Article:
Iran Seeks Chemical and Biological Weapons as Well as Nuclear Ones

As early as 1984, the Islamic Republic was manufacturing agents to be used in chemical weapons; several U.S. intelligence assessments have concluded that it continues to develop and maintain such weapons. And while Tehran may not yet have fully operational biological weapons, there is no doubt that it can produce them on short notice. Alan Goldsmith cautions Washington against ignoring the dangers these programs pose:

The Trump administration has rightly called out Iran for its continuing chemical-weapons activities. . . . The U.S. should also engage in vigorous diplomacy to encourage foreign governments to pay more attention to Iran’s chemical-warfare program. Further, if Washington has intelligence on Iranian chemical-weapons sites, it should consider seeking a “challenge inspection” of [these] sites by the Organization for the Prohibition of Chemical Weapons . . . and ask other countries to join in this request.

[In addition], Washington should better integrate [its assessment of the dangers of] Iran’s chemical and biological weapons into America’s [overall] policy on Iran. For example, the Trump administration has issued twelve demands on the Iranian regime as prerequisites for the end of U.S. sanctions and restoration of normal diplomatic relations. . . . The U.S. should [add] a thirteenth demand: a full accounting and dismantlement of Tehran’s chemical- and biological-weapons programs.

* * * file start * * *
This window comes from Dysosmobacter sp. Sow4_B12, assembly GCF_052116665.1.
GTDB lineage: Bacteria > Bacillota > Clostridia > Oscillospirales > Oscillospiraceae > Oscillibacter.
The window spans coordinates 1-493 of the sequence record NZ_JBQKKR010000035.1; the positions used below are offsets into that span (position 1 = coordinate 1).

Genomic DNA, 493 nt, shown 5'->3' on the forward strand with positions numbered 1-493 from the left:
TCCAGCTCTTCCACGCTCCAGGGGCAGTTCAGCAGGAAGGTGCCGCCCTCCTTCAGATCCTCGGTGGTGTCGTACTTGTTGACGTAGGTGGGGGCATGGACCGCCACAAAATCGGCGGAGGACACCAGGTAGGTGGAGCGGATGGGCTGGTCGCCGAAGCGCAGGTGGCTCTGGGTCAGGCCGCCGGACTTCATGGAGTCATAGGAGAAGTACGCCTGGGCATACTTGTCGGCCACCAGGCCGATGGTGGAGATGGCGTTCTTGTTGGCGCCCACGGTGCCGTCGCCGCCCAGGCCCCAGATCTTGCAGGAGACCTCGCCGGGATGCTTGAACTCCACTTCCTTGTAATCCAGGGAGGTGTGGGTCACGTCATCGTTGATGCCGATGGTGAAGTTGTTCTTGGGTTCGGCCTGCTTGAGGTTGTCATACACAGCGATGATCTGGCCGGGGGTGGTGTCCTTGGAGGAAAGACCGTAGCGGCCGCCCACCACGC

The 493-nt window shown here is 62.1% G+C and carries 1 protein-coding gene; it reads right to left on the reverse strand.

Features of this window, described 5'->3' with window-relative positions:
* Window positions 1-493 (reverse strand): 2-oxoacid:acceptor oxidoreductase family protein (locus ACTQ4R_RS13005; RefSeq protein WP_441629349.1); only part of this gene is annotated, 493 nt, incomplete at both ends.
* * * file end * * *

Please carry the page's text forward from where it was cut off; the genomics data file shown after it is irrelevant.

As the Syrian regime has shown in recent years, chemical weapons [can indeed cause] the mass destruction of human lives. The same holds true for biological weapons. It is past time for the U.S. and other responsible international actors to act with seriousness to ensure that Iran, one of the world’s worst rogue regimes, cannot use or threaten the use of such weapons to advance its malign agenda.

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Read more at United against Nuclear Iran

More about: Chemical weapons, Iran, U.S. Foreign policy

What Donald Trump Gets Right about Israel and the Arabs

Oct. 17 2019

With a brisk history of American policy toward the Jewish state, Michael Doran highlights the failure of those who have seen a solution to the Israel-Palestinian conflict as paramount to U.S. interests, and the success of those who have instead made a clear-eyed assessment of Middle Eastern geopolitics. Too often, writes Doran, “Israel’s conflict with the Arabs has functioned as a screen onto which outsiders project their own psychodramas”: a skewed perspective that led to the failed Oslo Accords and to the misguided condemnations of American moves like the relocation of the embassy to Jerusalem. (Free registration required.)

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Read more at Foreign Affairs

More about: Israeli-Palestinian Conflict, US-Israel relations